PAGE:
Substantial improvement from baseline seen in pooled 10-year patient-reported outcome measures
FRIDAY, Aug. 28, 2020 (HealthDay News) — About 90 percent of shoulder replacements last for longer than 10 years, and patient-reported outcome measures show sustained benefits, according to a review published online Aug. 26 in The Lancet Rheumatology.
Jonathan P. Evans, M.D., from the University of Exeter in the United Kingdom, and colleagues conducted a systematic review and meta-analysis for case series and registry data reporting 10-year or longer survival of total shoulder replacements, humeral hemiarthroplasties, and reverse total shoulder replacements. Nine articles, reporting 10 series, were eligible for analysis of survival and six articles were eligible for analysis of patient-reported outcomes.
The researchers found that the 10 series reported all-cause survival of 529 total shoulder replacements and 364 humeral hemiarthroplasties. The estimated 10-year survival was 94.6 and 90.4 percent for total shoulder replacement and humeral hemiarthroplasties, respectively. The pooled registry 10-year survival was 92 and 85.5 percent for total shoulder replacement and humeral hemiarthroplasties, respectively, and 94.4 and 93.6 percent for reverse total shoulder replacement in patients with osteoarthritis and patients with rotator cuff arthroplasty, respectively. Substantial improvement was seen from baseline scores in pooled 10-year patient-reported outcome measures, with a standardized mean difference of 2.13.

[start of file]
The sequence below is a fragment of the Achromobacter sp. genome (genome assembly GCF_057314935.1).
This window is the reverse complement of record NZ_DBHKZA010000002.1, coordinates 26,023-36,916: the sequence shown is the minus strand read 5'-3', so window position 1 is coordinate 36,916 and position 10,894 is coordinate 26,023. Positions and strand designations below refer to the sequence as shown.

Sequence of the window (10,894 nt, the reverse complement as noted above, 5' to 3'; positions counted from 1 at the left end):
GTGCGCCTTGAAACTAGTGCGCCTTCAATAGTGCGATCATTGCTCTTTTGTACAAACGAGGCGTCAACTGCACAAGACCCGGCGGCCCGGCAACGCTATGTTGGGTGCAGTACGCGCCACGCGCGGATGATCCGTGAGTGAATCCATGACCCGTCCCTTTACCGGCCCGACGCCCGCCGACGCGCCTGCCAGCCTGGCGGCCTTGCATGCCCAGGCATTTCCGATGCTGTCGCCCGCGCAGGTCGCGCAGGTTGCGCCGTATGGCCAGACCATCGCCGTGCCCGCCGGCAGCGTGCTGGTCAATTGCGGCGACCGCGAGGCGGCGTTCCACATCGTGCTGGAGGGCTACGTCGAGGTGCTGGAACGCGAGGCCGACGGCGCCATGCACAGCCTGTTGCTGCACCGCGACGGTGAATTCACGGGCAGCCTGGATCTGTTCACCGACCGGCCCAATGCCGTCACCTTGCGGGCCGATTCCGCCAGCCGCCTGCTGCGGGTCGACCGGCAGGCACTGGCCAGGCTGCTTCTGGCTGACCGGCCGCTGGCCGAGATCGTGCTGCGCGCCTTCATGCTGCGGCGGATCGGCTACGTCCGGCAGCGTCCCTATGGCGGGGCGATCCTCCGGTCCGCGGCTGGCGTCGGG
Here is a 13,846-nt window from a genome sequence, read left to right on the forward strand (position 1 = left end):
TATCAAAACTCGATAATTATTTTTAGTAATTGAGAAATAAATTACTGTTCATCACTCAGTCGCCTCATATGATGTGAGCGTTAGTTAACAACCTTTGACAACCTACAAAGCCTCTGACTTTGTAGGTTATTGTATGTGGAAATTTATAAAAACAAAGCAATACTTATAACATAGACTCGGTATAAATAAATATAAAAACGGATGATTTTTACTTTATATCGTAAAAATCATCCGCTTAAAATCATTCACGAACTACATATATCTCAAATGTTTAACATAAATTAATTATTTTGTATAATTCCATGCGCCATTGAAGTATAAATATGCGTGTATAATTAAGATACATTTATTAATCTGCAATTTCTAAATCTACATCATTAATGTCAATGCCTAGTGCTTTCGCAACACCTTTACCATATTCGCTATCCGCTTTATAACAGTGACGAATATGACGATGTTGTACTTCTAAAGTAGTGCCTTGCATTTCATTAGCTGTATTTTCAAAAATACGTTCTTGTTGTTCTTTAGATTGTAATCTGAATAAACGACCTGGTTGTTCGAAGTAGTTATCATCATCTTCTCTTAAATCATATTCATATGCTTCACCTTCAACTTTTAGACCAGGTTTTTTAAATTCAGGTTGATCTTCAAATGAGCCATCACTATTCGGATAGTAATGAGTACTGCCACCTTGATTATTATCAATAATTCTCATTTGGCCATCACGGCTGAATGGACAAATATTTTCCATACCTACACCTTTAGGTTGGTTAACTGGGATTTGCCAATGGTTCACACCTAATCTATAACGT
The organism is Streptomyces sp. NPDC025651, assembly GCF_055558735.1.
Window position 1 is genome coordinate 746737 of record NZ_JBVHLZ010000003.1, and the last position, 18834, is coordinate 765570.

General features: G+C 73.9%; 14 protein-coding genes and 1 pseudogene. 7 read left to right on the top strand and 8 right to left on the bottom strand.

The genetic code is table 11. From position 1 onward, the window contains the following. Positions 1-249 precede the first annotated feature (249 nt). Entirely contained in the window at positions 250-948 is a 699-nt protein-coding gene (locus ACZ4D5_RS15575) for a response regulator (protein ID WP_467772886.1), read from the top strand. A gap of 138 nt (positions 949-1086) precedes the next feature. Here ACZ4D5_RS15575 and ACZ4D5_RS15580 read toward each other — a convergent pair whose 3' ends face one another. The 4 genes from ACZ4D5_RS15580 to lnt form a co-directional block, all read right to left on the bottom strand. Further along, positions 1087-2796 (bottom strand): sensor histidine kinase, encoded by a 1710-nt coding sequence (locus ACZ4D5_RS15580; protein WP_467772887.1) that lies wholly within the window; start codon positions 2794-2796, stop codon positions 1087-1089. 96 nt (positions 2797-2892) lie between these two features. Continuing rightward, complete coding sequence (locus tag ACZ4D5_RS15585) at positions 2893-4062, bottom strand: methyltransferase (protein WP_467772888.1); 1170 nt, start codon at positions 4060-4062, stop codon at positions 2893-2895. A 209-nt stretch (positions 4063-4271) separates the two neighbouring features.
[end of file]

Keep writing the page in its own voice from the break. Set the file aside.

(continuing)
“Patients had sustained and marked benefit to 10 years,” the authors write. “This information should be reassuring for patients, health professionals, and commissioners of health services.”
Two authors disclosed financial ties to the medical device industry.
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